If the question ‘how do I move to Bali’ has ever crossed your mind, you have come to the right place. In this article, you will get an overview of the steps you need to take to become a Bali expat.
Moving to Bali
The first thing to do if considering moving to Bali is to make sure what type of visa you need. There are different types of visas, and since Indonesian visa policy is often changing, it is essential to be up to date with the latest visa requirements to ensure the legality of your stay in Indonesia.
Visa on Arrival and Visa Exemption
Tourist visas are issued upon arrival in Bali. Visa exemption is available for citizens from 169 countries who will get a free visa stamp in their passports. However, it is non-extendable and is valid for 30 days.
If you plan to spend more than 30 days in Bali, you can obtain Visa on Arrival (the VOA). The cost of this visa is 35 USD, and it is valid for 30 days and you can extend it for another 30 days. Hence, the maximum stay with the VOA is 60 days.
In practice, people often confuse the visa exemption and the VOA and get an unexpected negative surprise when turns out that they do not have the VOA but the Visa Exemption which is non-extendable.
The way to distinguish is the sticker of VOA which you will get as a result of a specific procedure at the airport.
Find more information about short-stay visas in Indonesia here.
For people preparing to start a business in Bali or attending seminars and conferences, there are two types of business visas available.
Single-Entry Business Visa (i.e., Social or Social Budaya Visa)
The length of stay with single entry business visa is 60 days, and you can extend it four times, 30 days per extension. Hence, the maximum stay is roughly half a year. It is a single-entry visa; therefore if the visa holder leaves the country, the visa will no longer be valid.
Multiple-Entry Business Visa
Multiple-entry business visa is suitable for people who need to make several visits to Indonesia. It is valid for one year, and the maximum stay per stay is 60 days. Hence, after every 60 days, the person must leave Indonesia.
Business visas are not working permits, thus working or earning any revenue in Indonesia is not allowed. Both visas require sponsorship from an Indonesian company or an individual. If you don’t have one, Emerhub can provide sponsorship and assist you.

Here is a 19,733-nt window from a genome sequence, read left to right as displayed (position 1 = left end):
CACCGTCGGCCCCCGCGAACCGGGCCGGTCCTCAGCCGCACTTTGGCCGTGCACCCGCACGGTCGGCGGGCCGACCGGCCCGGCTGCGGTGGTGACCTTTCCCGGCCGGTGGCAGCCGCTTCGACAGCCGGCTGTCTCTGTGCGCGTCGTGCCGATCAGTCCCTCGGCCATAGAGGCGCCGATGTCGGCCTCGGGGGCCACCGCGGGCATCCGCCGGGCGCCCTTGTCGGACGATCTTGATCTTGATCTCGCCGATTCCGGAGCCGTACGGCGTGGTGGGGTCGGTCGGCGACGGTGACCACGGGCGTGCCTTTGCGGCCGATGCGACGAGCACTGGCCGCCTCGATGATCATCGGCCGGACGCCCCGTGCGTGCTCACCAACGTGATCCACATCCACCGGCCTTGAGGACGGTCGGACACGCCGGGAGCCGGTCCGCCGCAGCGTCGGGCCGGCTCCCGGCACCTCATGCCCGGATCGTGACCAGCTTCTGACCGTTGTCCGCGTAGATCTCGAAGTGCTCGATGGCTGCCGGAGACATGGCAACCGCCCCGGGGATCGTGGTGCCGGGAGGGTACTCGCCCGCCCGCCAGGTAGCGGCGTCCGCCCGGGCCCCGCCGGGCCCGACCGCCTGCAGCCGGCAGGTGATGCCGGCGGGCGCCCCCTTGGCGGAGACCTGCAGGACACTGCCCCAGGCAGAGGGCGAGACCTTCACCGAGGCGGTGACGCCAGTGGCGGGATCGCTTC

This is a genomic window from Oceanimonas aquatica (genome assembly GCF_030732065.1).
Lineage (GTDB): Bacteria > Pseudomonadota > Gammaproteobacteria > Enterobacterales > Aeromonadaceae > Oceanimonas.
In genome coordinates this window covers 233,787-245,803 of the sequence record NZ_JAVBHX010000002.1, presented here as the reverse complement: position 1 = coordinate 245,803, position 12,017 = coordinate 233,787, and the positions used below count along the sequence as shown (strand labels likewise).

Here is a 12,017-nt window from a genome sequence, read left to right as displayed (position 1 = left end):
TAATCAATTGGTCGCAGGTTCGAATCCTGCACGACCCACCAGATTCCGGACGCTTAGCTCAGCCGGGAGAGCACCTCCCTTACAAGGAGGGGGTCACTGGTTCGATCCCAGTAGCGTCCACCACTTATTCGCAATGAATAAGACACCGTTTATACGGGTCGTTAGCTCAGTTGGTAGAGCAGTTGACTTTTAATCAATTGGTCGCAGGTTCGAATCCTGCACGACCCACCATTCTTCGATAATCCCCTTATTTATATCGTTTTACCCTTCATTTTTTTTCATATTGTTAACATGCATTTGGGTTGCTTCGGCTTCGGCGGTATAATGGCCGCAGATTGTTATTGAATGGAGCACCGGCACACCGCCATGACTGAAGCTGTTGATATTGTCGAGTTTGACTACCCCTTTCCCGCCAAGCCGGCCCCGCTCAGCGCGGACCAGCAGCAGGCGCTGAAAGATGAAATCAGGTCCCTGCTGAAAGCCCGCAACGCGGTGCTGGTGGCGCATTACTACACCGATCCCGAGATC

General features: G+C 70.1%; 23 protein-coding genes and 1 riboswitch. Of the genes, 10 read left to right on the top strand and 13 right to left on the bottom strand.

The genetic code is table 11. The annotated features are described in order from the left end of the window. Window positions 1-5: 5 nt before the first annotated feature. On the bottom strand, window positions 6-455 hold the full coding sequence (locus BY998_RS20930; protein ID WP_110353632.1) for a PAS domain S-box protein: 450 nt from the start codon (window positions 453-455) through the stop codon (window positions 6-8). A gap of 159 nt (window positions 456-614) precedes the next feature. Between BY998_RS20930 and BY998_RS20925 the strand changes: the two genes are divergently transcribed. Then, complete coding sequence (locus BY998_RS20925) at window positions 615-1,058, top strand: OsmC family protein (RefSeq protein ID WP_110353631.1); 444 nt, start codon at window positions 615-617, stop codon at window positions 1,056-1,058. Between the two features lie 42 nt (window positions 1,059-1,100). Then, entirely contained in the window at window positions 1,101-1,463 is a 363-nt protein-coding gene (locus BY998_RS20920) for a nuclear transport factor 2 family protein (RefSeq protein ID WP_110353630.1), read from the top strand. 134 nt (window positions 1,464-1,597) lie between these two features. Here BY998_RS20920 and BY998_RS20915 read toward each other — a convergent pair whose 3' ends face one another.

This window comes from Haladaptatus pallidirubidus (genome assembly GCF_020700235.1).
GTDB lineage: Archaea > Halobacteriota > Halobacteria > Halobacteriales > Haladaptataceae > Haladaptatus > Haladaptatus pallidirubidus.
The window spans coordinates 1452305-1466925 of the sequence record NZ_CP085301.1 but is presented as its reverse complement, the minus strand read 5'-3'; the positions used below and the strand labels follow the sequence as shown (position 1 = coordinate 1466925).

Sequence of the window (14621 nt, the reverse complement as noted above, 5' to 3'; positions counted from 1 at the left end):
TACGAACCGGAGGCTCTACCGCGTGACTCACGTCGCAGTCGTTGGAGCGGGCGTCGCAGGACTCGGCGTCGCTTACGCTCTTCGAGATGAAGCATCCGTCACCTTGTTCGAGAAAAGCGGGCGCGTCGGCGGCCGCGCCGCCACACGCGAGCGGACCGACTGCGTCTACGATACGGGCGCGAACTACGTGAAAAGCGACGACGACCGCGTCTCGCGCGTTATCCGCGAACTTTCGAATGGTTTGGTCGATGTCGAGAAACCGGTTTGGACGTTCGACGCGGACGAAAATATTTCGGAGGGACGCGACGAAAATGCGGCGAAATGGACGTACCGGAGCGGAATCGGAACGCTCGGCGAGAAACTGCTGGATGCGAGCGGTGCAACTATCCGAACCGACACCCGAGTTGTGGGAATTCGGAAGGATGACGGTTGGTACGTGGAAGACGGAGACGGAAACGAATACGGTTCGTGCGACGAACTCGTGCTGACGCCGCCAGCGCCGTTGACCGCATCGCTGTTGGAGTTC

Read more and apply for business visa sponsorship from Emerhub.
Spouse-sponsored residence permit
Being married to an Indonesian citizen allows you to apply for a spouse-sponsored temporary stay permit (KITAS). However, the Indonesian government must acknowledge the marriage.
Marrying an Indonesian grants you a temporary stay permit which allows living but not working in Indonesia. If you wish to work in Indonesia, your employer must sponsor the working KITAS for you.
After two years of marriage, you can apply for a permanent stay permit (KITAP). KITAP allows working in Indonesia as an independent adviser or a consultant but not w for any specific company.
Here’s an overview of the process of acquiring a spouse-sponsored marriage KITAS in Indonesia.
Retiring in Bali
Retirement visa enables to enjoy an early retirement in Bali, and it is available for anyone starting from the age of 55. Retirement visa is initially granted for one year, but it can be extended annually to a total of 5 years.
Afterward, you can apply for a permanent stay permit. Keep in mind that you cannot work with a retirement visa and it is possible to hold only one visa at a time – either a retirement visa or work and stay visa.
General requirements for a retirement visa:
- Minimum age 55 years
- Copy of your passport that will be valid for at least 18 months
- Health insurance
- Lease agreement valid for one year and the documents related to the leased property
- Having an Indonesian maid
If you have further questions, here is a step-by-step guide on how to apply for a retirement visa.
Working in Bali as a foreigner
If you want to work in Bali, you must first obtain a work permit (IMTA). IMTA will be the base for issuing a limited stay permit (VITAS) and a limited stay card (KITAS).
Both foreign-owned (PT PMA) and Indonesian-owned (PT Local) limited liability companies can issue KITAS to foreigners. However, PT Local can issue KITAS to foreigners only if they fulfill specific capital requirements.
The minimum validity of KITAS is six months, maximum 12 months. There is no limitation on the amount of how many KITAS a limited liability company can sponsor.
A representative office of a foreign company can also sponsor visas. However, a representative office can issue only 2 KITAS to foreigners.
Starting a company in Bali
The good vibes of Bali do not make it only a dream destination for Eat, Pray, Love holidays but it is also an island full of business opportunities.